Sharing the News

After being told that I most likely had cancer, I called my husband and let him know the news.  He was expecting the same thing as me…just going for a routine appointment and will hear back in a few days. I wish in hindsight that I had brought him with me for support but I never thought in a million years I would be hearing anything that day, especially that I might have cancer.  My husband was devastated and wanted to be by my side.  We were both in disbelief that this was happening.  I still had to return to the office to grab my things and wanted desperately to keep my composure until I got home.

Back at the office, I pulled my boss aside to let her know the news I just heard.  She had been through a diagnosis of cancer with her daughter in the past and was familiar with what was going to be a long, difficult journey ahead.  I explained to her that part of me didn’t know whether to tell others yet, especially my family, because I didn’t want to upset anyone unnecessarily when I didn’t even know for sure if it was in fact cancer.  She said that I needed all the support I could get as they would be the ones to help me get through the tough times.  I needed to look after me, put myself first, and stop worrying about others.  And she was right.

I had plans after work that same day to go out with my friends for wings and music trivia as a late birthday celebration and decided to still go out as I needed to keep my mind somewhat sane instead of wallowing in the shock of the news I just heard.  My best friend was out with me that night and was talking about our upcoming trip to Vegas and how much fun it would be.  I felt guilty knowing that I held this secret and that I may not be able to go anymore.  At the end of our night when I dropped her off at home, I found the courage to tell her what had just happened.  I didn’t want to wait any longer and I needed to reach out to someone.  It was hard though telling someone so close to me about something so unknown, so unfathomable.  It was hard to say everything was going to be okay when I didn’t even know myself.

The next morning, I called my mom and let her know that I needed to come by to talk to her about something. I was shaking on the drive to my parents’ house and playing out in my mind what I was going to say to them. When I got there, I had my parents and my sister sit down at the table with me and I was practically hyperventilating and shaking even harder trying to fumble through the first few words. I found a lump…I had some tests done…It’s highly likely it’s cancerous…I will need surgery. I think one of my biggest fears was that my family would break down and it would tear my own walls down with it.  I was trying to keep my composure, to stay strong.  And they stood strong with me.  They hugged me and told me everything was going to be okay and I felt a huge sense of relief after telling them.  And when I told my brothers a few days later, I felt the same relief and their protection over me.  They helped assure me that everything was going to be okay and that I was going to beat this thing.  And I believed them.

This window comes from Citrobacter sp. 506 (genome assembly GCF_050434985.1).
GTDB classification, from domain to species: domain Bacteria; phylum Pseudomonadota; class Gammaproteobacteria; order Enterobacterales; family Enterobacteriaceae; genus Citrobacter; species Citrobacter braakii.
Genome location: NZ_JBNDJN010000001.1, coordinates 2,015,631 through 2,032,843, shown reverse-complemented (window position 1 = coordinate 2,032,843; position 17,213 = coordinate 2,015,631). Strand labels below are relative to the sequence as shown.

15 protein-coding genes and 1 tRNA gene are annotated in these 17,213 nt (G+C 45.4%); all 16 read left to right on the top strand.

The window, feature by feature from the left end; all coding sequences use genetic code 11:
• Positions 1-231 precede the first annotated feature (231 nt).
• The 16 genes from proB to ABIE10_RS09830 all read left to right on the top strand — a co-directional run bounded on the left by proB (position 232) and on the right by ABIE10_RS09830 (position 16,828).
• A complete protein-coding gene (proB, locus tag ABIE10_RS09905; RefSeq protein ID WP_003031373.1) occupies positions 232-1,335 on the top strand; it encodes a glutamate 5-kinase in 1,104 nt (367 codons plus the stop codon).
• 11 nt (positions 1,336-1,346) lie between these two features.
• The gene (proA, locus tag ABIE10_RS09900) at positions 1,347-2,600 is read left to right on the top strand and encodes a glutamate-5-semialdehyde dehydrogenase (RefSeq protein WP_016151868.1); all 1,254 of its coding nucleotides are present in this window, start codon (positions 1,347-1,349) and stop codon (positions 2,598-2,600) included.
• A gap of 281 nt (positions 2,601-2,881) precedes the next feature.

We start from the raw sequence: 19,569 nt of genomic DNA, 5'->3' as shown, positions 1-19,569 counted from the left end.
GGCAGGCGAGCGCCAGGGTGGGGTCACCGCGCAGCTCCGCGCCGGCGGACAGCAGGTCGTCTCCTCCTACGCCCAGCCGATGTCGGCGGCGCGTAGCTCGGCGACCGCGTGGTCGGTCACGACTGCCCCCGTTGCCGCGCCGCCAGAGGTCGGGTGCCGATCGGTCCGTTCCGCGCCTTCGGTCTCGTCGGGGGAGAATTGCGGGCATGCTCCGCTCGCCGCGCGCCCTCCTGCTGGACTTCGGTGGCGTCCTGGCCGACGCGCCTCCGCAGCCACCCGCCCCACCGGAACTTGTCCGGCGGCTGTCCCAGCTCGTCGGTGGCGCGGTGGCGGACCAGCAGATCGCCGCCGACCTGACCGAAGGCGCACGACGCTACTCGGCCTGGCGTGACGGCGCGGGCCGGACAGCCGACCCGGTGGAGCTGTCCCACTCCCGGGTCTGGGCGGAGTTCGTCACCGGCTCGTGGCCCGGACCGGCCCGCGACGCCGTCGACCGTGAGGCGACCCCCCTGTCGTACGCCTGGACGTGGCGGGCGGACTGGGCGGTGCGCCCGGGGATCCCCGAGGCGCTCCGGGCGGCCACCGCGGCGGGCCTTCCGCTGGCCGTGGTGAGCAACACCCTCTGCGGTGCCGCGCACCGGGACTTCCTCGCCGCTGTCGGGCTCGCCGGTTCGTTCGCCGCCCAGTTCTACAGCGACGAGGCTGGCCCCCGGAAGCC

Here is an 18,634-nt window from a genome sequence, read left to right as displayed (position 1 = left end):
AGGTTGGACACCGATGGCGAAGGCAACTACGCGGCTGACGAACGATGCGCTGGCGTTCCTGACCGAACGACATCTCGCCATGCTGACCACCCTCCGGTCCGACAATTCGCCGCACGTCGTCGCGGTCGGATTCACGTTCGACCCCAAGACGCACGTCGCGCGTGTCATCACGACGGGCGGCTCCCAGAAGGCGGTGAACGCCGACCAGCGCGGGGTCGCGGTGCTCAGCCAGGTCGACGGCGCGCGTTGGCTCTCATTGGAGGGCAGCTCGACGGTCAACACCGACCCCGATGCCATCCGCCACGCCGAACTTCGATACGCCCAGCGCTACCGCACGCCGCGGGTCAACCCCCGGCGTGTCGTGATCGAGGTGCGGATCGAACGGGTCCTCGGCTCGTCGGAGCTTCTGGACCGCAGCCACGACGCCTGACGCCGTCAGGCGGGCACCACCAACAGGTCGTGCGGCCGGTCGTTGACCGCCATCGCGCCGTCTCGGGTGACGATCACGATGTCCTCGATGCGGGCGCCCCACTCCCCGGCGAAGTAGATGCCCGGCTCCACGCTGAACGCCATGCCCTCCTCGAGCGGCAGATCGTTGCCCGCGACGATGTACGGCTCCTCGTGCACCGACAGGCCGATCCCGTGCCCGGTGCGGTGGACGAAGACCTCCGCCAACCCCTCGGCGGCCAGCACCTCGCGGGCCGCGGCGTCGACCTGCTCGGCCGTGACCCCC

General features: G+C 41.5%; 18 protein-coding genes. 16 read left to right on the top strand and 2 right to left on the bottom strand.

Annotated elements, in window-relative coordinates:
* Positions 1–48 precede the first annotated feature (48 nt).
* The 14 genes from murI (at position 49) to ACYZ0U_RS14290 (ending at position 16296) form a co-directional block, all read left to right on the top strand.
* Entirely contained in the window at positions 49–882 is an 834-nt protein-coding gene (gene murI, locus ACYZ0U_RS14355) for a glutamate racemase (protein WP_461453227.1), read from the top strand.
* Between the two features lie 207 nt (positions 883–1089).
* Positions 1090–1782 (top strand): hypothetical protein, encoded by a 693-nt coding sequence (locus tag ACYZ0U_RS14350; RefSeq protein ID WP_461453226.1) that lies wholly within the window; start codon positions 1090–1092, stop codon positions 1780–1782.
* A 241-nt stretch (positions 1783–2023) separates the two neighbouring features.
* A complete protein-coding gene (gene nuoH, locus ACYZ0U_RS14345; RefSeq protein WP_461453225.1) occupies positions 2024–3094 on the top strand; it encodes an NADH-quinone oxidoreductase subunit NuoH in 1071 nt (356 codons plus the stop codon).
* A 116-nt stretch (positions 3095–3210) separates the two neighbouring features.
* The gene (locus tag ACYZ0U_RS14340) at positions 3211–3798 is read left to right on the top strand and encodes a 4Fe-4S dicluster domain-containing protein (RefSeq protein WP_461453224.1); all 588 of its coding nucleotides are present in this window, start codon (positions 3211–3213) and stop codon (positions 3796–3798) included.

When I returned to work the following Monday, I contacted two of my colleagues who had both been through breast cancer in the past and beat it.  I wanted to talk to them as they would know more than anyone what I was going through and what I was up against.  How long did I have to wait until I seen a surgeon, the oncologist?  What treatment would I be getting?  The waiting and the unknown was the worst!  I just wanted answers!
I’ve always been a bit of a private person but going through this experience made me vulnerable and I needed all the support I could get.  I began sharing the news with the rest of my friends and coworkers over the next couple weeks and it felt like the burden of it all was lifted off me more and more.  The outpouring of love and support I received from everyone made me stronger and realize I could do this.  In the following weeks, I came home to a little gift bag on my doorstep with a moonstone necklace (a stone representing inner growth and strength) and a poster that read “Today is going to be a good day”.  There’s not a day that goes by that I don’t look at that as a simple reminder to myself.   My coworkers also overwhelmed me with a basket full of books, bath products, gift certificates, and puzzles to help get me through the long road of treatment and recovery ahead.  I was beyond grateful to have such amazing friends, family and coworkers in my life.

2 thoughts on “Sharing the News

  1. Hi Kim! I was recently diagnosed with stage II inavasive ductal carcinoma (grade 3, positive for HER2, negative for Estrogen and Prog. receptors). I came across your story on Instagram. You are beautiful and so strong. Do you mind me asking exactly what type of cancer you had? I guess I'm looking for a little bit of hope. 🙂 Thank you!!!

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  2. Thank you! I was diagnosed with stage 2b invasive lobular carcinoma, Er+, Pr+, Her2- in May 2016. So glad to hear that you find my blog helpful. I try to include as much detail as I can but feel free to reach out to me if you have any questions:)

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